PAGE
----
My partner, Kevin Arnold wrote a great piece about the mechanics behind this.

Frankly, Kevin is a lot smarter than I am, so I will leave the topic of banking details to him. However, I do encourage you to do two things:

  1. Communicate your future intentions clearly to any banker you are considering working with
  2. Understand the parameters around which they will continue to lend – or stop lending

Your banker is not a mind reader. When you tell them that you want a loan to buy a dental practice, they will give you a loan for a dental practice. This means one. One must also remember that a loan is not an open line of credit. If your intent is to buy one dental practice and another one every three months until you hit 15-20 practices in five years, that’s a significantly different business proposition for your banker – and more importantly, to his or her senior credit officer.

Being clear about your future intentions preserves your relationship with the right bank – and “the right bank” may not be the bank with the lowest rate. If growth is your goal, you want to secure access to a larger amount of funding over the same period of time, provided that you operate within their defined parameters of leverage and liquidity. In short, you should have a basic understanding of whether or not your bank will fund the next deal you bring to them before you even ask.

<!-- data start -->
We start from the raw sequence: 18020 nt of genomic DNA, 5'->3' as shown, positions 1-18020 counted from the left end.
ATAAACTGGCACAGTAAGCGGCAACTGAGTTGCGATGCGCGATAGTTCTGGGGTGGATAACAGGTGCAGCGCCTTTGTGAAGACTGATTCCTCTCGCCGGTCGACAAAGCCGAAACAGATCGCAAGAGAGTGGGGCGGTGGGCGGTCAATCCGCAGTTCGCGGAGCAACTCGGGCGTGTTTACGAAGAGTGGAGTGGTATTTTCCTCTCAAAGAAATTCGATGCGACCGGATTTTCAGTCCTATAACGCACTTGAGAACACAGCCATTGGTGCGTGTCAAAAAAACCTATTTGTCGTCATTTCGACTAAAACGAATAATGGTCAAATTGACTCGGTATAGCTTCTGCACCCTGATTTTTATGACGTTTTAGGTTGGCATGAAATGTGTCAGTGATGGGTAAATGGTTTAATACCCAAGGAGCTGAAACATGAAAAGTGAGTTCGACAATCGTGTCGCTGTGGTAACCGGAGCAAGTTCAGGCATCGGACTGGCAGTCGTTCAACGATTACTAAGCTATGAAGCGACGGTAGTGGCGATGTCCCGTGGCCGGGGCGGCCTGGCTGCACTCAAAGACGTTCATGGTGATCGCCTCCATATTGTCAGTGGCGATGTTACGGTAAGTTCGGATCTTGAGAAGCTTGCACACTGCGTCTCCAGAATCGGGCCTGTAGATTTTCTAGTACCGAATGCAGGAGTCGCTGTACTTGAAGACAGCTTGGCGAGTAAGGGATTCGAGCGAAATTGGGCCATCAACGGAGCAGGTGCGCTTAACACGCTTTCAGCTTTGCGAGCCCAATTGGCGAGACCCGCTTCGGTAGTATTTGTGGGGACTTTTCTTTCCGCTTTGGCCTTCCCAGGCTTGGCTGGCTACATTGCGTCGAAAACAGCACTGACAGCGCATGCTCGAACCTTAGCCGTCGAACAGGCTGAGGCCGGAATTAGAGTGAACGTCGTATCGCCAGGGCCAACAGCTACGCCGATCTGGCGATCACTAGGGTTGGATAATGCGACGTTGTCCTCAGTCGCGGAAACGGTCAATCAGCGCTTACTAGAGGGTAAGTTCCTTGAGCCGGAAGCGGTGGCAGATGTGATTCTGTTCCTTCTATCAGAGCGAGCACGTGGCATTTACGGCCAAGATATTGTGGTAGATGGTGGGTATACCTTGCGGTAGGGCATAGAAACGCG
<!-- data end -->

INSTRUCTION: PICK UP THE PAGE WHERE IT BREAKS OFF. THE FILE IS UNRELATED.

Scalable Businesses Have Long-Term Employees

Turnover is a problem in any business, however, the best businesses minimize it in multiple ways. One of the most effective ways to minimize turnover of your key clinical providers is to figure out a way for them to earn equity in the business. The “owner” of the business operates with a significantly different mindset than does an “employee.” We’re all living proof of that. Think about a job you have had and the way you cared about it and contrast that with the business you own.

Associates that have the opportunity to either buy equity or earn equity – or both – don’t leave. There are ways you can structure “earn ins” and “buy in” to either the PC, DSO or Sub-DSO level that will reward them for building you a bigger pie. These structures may be new to dentistry, but they’re long established in corporate America. I have been the beneficiary of them and can tell firsthand that they work.

Ask yourself: “Would I rather be the sole (100%) owner of a $1,000,000 business or the 80% majority of a $2,000,000 business?”

Solving the problem of associate churn is critical to your ability to scale the business because it creates continuity of culture and team cohesion. “Dark revenue days” and a general lack of engagement or commitment from key employees will age you quickly.

Building for Scale

The owner-operator dentist that can adapt and overcome in these three key areas stand to build a wonderful business that can scale from five to ten locations, and then from ten to way beyond. Leadership, continued access to growth capital, and committed employees are three cornerstones that will win a lot of battles in the emerging group practice and DSO space.

Perrin DesPortes is the Co-founder and a Partner at Tusk Partners, a dental M&A advisory firm helping dentists start, grow and sell group practices. The firm is there for clients throughout their careers, from helping them start a group or DSO, obtain funding, grow the group and assist in the exit. Perrin has over 22 years of leadership, sales operations and P&L management experience in the dental industry. He previously rebuilt and successfully led three branches for Patterson Dental Supply. He has a BA from Washington and Lee University, as well as an MBA from the Darla Moore School of Business at the University of South Carolina.